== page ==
The relationship between two major powerhouses, science and politics, is incredibly important to society. On one hand, scientists are highly dependent on politicians and the government to fund institutions, research and teaching, while politicians often depend on scientists and their prowess to inform policy decisions. Historically, the relationship between scientists and their respective government has often been tumultuous, with many notable highs and lows. In recent years, controversies such as climate change, scientific validity and decreases in scientific funding are topics that have been heavily covered by the media, depicting the current turmoil between the two parties. Many of these issues have arisen from the current political situation in the United States. However, this contentious relationship is ever present in other countries, such as Canada and France, suggesting an international dark age of science.
Since the 2016 election of President Donald Trump and the Republican party to both Congress and Senate, tensions between scientists and the government have steadily increased in the United States. Previous presidents, including Barack Obama, relied largely on the White House Office of Science and Technology Policy (OSTP), an advisory board mandated in 1976, for advice and counsel for science and technology initiatives. Despite this, President Trump has yet to appoint an OSTP director and has excluded the office from a role in formulating science-related policies and plans. This uneasy relationship between scientists and the Trump administration began during his candidacy, when Trump not only implied a correlation between vaccinations and onset of autism, but also openly debated the validity of climate change. Once elected, his disgruntlement for research persisted, as he cut all climate-science related research funding, reduced roughly 20% of funding to the National Institutes for Health and Department of Energy’s Office of Science, and contentiously abandoned the Paris Climate Agreement. The fiscal decisions made by the Trump administration were one of the driving forces behind the March for Science, an initiative born in Washington, D.C. that sought to publicly defend the vital role science plays in maintaining the health and safety of the world’s inhabitants.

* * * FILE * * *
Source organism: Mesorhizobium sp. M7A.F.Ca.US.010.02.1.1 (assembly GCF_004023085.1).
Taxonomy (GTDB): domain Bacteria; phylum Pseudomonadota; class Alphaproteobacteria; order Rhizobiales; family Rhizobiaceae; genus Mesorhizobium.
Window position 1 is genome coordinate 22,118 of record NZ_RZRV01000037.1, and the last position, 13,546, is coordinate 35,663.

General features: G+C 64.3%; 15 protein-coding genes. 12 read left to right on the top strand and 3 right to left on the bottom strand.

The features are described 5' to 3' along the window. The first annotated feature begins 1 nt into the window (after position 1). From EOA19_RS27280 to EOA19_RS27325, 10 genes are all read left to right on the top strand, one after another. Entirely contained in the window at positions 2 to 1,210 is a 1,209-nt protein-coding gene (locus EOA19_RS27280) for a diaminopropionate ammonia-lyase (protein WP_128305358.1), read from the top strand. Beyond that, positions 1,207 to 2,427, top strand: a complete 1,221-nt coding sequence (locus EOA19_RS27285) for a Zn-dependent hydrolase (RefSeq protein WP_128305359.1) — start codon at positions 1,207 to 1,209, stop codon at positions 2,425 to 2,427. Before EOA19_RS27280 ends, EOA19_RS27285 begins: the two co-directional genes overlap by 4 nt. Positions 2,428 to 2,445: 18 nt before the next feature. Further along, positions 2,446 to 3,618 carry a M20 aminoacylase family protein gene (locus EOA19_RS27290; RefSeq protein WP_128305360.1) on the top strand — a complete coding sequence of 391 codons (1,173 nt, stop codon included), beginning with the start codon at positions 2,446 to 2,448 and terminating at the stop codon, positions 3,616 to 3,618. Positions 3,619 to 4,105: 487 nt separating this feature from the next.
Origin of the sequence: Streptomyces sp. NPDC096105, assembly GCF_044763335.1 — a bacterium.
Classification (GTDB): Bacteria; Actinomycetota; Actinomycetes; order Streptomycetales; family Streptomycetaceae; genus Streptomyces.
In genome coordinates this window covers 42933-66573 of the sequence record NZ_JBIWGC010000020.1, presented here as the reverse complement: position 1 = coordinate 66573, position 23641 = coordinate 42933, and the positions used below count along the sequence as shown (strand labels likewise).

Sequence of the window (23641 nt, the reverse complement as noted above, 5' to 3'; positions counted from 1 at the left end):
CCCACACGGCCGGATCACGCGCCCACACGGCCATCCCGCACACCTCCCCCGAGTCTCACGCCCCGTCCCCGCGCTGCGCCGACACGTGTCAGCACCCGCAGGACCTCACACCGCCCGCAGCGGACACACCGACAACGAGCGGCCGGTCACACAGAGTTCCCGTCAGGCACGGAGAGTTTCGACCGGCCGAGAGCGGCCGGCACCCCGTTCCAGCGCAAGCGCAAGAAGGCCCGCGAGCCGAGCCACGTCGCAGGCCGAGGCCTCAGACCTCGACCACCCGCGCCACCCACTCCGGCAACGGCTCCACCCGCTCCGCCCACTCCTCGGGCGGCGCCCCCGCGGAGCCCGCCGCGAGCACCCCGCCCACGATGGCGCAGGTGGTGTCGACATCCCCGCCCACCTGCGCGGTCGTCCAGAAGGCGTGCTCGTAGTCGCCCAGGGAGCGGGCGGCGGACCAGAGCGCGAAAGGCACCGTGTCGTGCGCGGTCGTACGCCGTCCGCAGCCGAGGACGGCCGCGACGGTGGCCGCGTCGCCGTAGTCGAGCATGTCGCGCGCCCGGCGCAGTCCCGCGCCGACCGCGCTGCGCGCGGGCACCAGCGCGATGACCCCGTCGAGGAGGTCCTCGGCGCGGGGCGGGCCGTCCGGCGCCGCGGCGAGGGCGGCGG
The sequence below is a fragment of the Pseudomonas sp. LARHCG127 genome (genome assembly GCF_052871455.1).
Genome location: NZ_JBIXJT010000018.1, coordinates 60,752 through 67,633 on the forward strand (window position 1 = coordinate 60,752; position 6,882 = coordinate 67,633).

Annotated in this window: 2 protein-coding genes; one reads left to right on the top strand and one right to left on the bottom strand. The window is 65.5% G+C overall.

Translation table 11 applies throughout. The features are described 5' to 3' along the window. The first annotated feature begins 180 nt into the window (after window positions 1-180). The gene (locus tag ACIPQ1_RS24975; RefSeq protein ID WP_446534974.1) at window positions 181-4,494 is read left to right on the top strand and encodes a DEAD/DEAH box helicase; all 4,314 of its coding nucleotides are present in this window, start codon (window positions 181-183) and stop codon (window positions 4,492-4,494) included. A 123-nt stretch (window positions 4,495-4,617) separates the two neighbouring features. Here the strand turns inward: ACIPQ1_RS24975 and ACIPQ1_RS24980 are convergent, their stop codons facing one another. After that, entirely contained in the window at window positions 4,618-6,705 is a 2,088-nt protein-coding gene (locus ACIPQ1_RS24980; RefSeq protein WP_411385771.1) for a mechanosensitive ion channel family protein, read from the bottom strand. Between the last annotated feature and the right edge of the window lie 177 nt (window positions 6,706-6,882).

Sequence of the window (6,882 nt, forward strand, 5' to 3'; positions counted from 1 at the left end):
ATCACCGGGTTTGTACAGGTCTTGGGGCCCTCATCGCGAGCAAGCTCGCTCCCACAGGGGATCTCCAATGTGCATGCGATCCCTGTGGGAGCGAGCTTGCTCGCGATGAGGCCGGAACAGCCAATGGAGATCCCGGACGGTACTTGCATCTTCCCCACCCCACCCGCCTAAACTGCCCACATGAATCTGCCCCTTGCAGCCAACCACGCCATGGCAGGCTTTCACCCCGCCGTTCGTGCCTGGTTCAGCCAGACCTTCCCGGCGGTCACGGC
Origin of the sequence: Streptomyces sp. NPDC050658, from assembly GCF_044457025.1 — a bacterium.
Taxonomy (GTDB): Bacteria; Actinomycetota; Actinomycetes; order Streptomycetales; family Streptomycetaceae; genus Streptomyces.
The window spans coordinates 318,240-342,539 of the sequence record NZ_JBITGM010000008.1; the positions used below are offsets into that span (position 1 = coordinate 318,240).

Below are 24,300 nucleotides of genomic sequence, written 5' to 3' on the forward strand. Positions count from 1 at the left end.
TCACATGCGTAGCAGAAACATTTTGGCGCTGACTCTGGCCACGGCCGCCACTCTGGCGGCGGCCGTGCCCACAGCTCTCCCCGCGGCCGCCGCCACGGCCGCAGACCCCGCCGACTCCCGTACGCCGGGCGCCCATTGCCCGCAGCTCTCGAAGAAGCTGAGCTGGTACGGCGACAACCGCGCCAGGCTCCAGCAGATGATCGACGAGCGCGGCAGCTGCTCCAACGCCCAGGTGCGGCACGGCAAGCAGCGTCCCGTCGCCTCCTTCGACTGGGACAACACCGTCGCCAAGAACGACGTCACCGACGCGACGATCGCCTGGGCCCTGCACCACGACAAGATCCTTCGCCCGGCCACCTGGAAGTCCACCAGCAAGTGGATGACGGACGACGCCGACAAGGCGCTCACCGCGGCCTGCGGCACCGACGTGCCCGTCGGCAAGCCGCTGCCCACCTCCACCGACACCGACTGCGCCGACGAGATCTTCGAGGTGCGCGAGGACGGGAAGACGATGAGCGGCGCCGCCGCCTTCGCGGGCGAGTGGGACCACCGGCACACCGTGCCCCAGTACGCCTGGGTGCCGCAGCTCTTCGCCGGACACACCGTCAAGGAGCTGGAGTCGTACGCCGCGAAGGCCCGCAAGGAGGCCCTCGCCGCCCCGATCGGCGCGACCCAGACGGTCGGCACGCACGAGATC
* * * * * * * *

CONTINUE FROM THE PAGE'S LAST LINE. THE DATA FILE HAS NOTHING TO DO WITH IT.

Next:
In Canada, Marches for Science happened across the country – spanning Vancouver to St. John’s – demonstrating that Canada is not immune to its own scientific dark age. In March 2017, the Federal Government announced its 2017 budget would not increase funding for the Canadian Institute of Health Research (CIHR), an organization that provides the majority of biomedical research funding to labs nationwide. This plateau in funding came after a decade-long stagnation in funding under the Harper government. As a result, many laboratories across the country have been forced to close or lay off essential personnel. In a recent interview conducted by the CBC, 70 percent of mid-career and senior Canadian investigators indicated they will have to decrease the number of trainees in their laboratories due to lack of funding, while approximately a third indicated that they are considering leaving Canada or ending their research altogether. Biomedical researchers are largely dependent on government funding to support their pursuits, but governments will likely only make the long-term investments of these resources if scientific funding takes precedence amongst other competing priorities. It is therefore up to all Canadians to become active supporters of fundamental science, using their voices and votes to hold government officials accountable if they fail to make scientific research a priority.